Times3 is a genetically confirmed male with three large notches in the back of his dorsal fin. Small Nick is always with him, strand feeding or cruising the inlet, leading everyone to assume he’s male also, because they act like a male bonded pair.

Finally there’s Hook, first spotted as a calf in 2003 making him at least 18 years old. He’s the most frequent visitor to Captain Sams. You can always count on Hook to be around, cruising and feeding with Times3 and Small Nick, or sometimes Step, and also playing with baby Kai.

As you have likely surmised, the Kiawah dolphins’ names are usually based on an aspect of their appearance. They have official database numbers also, but the clever names are easier for fast identification and making notes on the fly. In addition, there’s no denying that naming the dolphins helps the Kiawah community recognize these animals and feel invested in protecting them.


Wild dolphins can be easily disturbed by the presence of people and watercraft, especially while feeding, resting, and caring for young. Chronic disturbance can have far-reaching implications such as compromised health, stress, injury, reduced reproduction, displacement from the group, and even complete avoidance of important habitats.

Dolphins may display certain signals when they are unhappy such as tail slapping, leaping, and chuffing (loud blows), but often they will simply stop what they are doing and leave the area. This is bad for them (for example if it keeps them from eating, teaching strand feeding to babies, or mating), and also very disappointing for spectators. Thus, it’s in everyone’s best interest to maintain a respectful distance. Use binoculars, or the zoom lens on your camera. Keep 15 yards between you and the dolphins. (50 yards when in a vessel.)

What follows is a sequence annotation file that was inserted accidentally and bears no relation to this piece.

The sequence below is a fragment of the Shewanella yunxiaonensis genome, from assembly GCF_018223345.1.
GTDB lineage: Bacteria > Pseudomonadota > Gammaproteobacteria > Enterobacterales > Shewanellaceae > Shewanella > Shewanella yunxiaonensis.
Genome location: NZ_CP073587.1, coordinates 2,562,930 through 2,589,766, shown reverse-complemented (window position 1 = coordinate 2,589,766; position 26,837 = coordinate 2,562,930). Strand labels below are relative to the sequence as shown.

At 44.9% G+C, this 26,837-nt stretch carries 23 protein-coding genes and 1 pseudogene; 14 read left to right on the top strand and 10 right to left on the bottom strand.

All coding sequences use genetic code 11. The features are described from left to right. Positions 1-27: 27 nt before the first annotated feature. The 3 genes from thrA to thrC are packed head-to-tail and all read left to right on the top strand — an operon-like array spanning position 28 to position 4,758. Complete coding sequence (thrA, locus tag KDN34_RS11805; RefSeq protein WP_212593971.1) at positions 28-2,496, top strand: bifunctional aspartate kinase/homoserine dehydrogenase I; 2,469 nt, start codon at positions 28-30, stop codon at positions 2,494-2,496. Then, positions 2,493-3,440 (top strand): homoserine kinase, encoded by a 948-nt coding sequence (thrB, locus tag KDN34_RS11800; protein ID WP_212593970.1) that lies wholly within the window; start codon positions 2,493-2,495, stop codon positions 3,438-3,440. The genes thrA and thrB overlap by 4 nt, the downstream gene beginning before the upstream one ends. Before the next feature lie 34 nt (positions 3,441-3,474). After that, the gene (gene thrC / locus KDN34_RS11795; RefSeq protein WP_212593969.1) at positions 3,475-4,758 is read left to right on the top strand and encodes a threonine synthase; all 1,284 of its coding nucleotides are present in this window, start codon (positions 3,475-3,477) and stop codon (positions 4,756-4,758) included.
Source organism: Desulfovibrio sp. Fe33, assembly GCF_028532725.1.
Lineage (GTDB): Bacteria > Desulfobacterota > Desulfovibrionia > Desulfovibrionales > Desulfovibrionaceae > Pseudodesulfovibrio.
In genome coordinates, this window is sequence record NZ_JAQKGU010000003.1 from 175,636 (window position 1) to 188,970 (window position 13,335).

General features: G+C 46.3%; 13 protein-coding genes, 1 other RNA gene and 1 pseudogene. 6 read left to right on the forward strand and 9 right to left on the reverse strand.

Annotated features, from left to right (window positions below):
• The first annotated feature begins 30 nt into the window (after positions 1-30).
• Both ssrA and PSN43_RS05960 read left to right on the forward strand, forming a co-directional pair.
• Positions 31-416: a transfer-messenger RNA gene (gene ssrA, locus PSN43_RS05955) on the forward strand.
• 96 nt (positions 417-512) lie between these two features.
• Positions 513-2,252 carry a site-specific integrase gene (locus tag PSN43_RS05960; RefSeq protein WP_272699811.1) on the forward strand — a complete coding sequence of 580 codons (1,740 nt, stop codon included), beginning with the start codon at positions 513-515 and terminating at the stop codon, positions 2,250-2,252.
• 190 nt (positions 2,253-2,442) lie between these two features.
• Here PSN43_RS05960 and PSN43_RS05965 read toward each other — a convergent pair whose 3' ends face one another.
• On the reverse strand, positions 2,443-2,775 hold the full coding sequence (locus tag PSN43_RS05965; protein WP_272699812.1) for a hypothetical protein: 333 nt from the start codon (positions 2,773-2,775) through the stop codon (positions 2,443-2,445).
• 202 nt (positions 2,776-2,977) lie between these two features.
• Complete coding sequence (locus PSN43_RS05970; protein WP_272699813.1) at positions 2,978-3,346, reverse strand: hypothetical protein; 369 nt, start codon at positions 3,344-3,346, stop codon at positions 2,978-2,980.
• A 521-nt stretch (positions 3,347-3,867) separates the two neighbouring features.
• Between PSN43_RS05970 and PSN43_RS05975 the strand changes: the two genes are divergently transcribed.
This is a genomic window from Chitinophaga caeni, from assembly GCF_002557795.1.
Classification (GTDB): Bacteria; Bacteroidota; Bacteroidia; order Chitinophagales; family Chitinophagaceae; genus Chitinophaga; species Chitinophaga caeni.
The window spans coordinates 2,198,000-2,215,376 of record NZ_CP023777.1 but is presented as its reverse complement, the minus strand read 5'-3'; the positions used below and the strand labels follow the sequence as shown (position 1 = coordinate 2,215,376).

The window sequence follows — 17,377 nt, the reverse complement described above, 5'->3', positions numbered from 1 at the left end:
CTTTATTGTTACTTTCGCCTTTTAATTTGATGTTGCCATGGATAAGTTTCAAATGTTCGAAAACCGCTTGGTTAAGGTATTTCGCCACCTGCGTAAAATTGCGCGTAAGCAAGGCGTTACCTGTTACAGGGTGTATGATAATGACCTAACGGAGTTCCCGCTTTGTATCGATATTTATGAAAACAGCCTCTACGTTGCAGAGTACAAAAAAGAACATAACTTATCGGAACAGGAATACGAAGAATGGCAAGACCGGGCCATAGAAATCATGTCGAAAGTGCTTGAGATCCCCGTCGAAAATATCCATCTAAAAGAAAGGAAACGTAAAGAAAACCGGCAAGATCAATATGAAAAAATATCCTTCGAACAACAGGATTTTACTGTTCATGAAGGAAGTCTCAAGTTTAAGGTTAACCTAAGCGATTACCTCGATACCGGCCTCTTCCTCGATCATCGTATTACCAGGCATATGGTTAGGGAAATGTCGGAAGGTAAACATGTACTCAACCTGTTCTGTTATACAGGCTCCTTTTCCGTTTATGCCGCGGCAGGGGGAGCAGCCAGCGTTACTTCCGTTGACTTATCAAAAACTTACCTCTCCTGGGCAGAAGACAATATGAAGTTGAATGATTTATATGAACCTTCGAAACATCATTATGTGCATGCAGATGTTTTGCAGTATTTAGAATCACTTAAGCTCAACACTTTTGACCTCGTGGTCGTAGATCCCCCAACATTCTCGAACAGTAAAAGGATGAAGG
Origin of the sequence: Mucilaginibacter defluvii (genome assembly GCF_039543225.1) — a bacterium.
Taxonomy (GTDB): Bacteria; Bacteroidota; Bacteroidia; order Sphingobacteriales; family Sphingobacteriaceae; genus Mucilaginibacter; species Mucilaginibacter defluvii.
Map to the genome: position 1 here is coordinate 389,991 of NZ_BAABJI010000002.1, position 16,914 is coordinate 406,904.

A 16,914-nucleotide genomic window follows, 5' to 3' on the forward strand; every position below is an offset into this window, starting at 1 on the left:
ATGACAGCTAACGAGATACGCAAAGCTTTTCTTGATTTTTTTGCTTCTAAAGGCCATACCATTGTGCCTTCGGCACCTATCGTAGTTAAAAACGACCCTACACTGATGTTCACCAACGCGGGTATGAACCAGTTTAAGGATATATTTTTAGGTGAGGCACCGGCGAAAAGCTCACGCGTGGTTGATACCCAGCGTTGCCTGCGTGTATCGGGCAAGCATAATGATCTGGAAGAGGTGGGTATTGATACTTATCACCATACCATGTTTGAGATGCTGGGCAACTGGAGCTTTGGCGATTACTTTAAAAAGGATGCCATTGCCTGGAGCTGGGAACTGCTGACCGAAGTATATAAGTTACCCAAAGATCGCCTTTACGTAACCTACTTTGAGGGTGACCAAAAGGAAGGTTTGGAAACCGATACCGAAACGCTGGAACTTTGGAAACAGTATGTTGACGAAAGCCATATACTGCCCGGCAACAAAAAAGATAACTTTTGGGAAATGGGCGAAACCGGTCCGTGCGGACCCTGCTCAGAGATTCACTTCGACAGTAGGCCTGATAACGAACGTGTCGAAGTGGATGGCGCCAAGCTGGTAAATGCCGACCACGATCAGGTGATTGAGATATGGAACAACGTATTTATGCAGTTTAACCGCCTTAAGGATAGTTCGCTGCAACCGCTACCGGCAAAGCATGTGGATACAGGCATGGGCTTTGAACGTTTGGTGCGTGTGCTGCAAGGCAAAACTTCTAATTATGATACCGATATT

Dolphins can’t carry “Do Not Disturb” signs with them, so LMMN’s notices on the beach are your visual cue where to stand to observe the strand feedings, which thrill bigger and bigger crowds on Kiawah every year.

Spring is mating and calving season, so it’s an opportune time to walk down to Captain Sams and chat with Lowcountry Marine Mammal Network about our friends in the sea.

Dolphins are one of 18 different species of mammals that call Kiawah home. Kiawah’s bobcats, while rarely seen around the island, also play a large role in the island’s ecosystem.

Many thanks to Lauren Rust, founder of Lowcountry Marine Mammal Network, for providing information and photography for this article, and for her continued work on behalf of these beautiful creatures who bring moments of joy to so many.